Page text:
When we first moved to Mt Lawley, there was a huge one in the backyard. I loved to climb it and sit in its huge spreading branches. From a distance, it can look like a willow because of its leaves and they way they droop, but up close and personal – they are nothing alike.
They are one of my favourite trees (though I have a feeling that all trees are my favourites.
So, today, I take you around the other way, into Mt Lawley itself rather than towards Highgate or North Perth. And I will concentrate only on Peppermint trees. The others will have to wait for another post 🙂 This is where I used to walk and run with my dog when I was a kid, around this area. It’s familiar territory, and the trees are like old friends. I mourn the tree in out backyard because it was chopped down and the huge garden is gone now, filled with a huge house that has no garden at all. It’s very sad and short-sighted.
First – street trees to give you an idea of the entire tree. Like many Australian trees, they are not the tidiest looking people 🙂
and I caught a wattled honeyeater on top of this tree – sadly with his back to me & before I could take another photo, he had flown off.
Leaves and branches. They are wonderful shapes.
details of the bark and trunks:
And the reason I walked this way today was to visit the Mt Lawley Cenotaph – the war memorial. For Australians and New Zealanders, today is a sadly special day: Anzac Day which remembers the thousands of young lives lost (when Australia had a population of 5 million) during the 1915 Gallipoli campaign . It was also the time when Turkey became the modern nation it is today – & Ataturk paid Australians a gracious acknowledgment of his success and the terrible loss Australians had suffered: Mothers, do not weep for your sons. They sleep with us and we honour them. He said something like that. There is a statue to him in Albany, Western Australia, which is the last part of Australia the soldiers saw.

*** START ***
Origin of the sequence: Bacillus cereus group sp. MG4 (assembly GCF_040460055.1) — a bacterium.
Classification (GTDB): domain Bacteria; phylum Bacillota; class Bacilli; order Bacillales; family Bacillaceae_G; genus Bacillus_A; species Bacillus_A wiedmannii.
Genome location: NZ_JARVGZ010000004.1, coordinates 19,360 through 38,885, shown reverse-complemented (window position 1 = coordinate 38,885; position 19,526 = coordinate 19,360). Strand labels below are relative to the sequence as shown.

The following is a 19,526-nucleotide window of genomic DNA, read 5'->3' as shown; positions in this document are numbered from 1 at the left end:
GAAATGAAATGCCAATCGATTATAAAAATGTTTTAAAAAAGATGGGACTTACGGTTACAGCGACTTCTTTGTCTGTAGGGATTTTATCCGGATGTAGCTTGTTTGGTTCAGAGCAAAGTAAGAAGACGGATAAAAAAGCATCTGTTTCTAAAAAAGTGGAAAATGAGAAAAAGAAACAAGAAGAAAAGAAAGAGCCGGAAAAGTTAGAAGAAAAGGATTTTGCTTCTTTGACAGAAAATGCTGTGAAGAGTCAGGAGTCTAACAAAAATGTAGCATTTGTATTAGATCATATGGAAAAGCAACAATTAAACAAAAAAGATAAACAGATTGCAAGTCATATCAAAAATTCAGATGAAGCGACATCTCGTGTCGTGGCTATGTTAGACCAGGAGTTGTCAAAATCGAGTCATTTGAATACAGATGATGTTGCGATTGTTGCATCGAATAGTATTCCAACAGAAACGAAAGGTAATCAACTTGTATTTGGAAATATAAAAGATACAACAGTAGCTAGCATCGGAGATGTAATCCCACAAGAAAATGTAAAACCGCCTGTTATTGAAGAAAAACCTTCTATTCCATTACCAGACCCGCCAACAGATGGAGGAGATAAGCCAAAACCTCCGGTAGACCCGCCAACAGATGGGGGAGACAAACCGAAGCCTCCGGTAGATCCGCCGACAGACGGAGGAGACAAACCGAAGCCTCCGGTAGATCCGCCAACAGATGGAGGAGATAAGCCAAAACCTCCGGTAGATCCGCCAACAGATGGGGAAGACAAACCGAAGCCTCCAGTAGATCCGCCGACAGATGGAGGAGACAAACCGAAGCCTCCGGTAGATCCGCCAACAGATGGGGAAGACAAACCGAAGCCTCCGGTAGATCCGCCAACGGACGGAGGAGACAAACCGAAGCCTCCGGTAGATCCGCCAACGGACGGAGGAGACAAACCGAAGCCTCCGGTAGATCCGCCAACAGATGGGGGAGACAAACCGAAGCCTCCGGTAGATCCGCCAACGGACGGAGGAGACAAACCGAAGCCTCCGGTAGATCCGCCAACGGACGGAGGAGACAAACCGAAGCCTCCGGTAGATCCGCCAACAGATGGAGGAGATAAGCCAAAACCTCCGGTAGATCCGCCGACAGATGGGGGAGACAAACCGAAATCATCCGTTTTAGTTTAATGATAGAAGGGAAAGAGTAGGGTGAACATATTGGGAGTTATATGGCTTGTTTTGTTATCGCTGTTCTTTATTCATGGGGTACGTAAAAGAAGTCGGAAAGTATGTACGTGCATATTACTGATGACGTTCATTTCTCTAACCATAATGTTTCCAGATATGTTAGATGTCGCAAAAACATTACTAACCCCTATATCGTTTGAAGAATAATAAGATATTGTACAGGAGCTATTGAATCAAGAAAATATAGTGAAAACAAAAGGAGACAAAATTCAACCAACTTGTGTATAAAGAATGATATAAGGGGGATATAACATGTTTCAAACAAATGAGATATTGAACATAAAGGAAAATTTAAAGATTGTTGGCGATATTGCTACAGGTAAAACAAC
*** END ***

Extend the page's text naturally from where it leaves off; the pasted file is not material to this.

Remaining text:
This day also commemorates the Australians lost in all wars, as well as those lives lost on the Western Front in Europe in the first of the ‘wars to end all wars’.
The peppermint trees to me, with their gnarled old limbs at least as old as that war, because this is one of the oldest parts of Perth.
So – Lest we Forget. ‘At the going down of the sun, and in the morning, we will remember them.’
Flowering rosemary from my garden is amongst all these flowers.
and a final photo of a peppermint tree. the shape just cried out for black and white.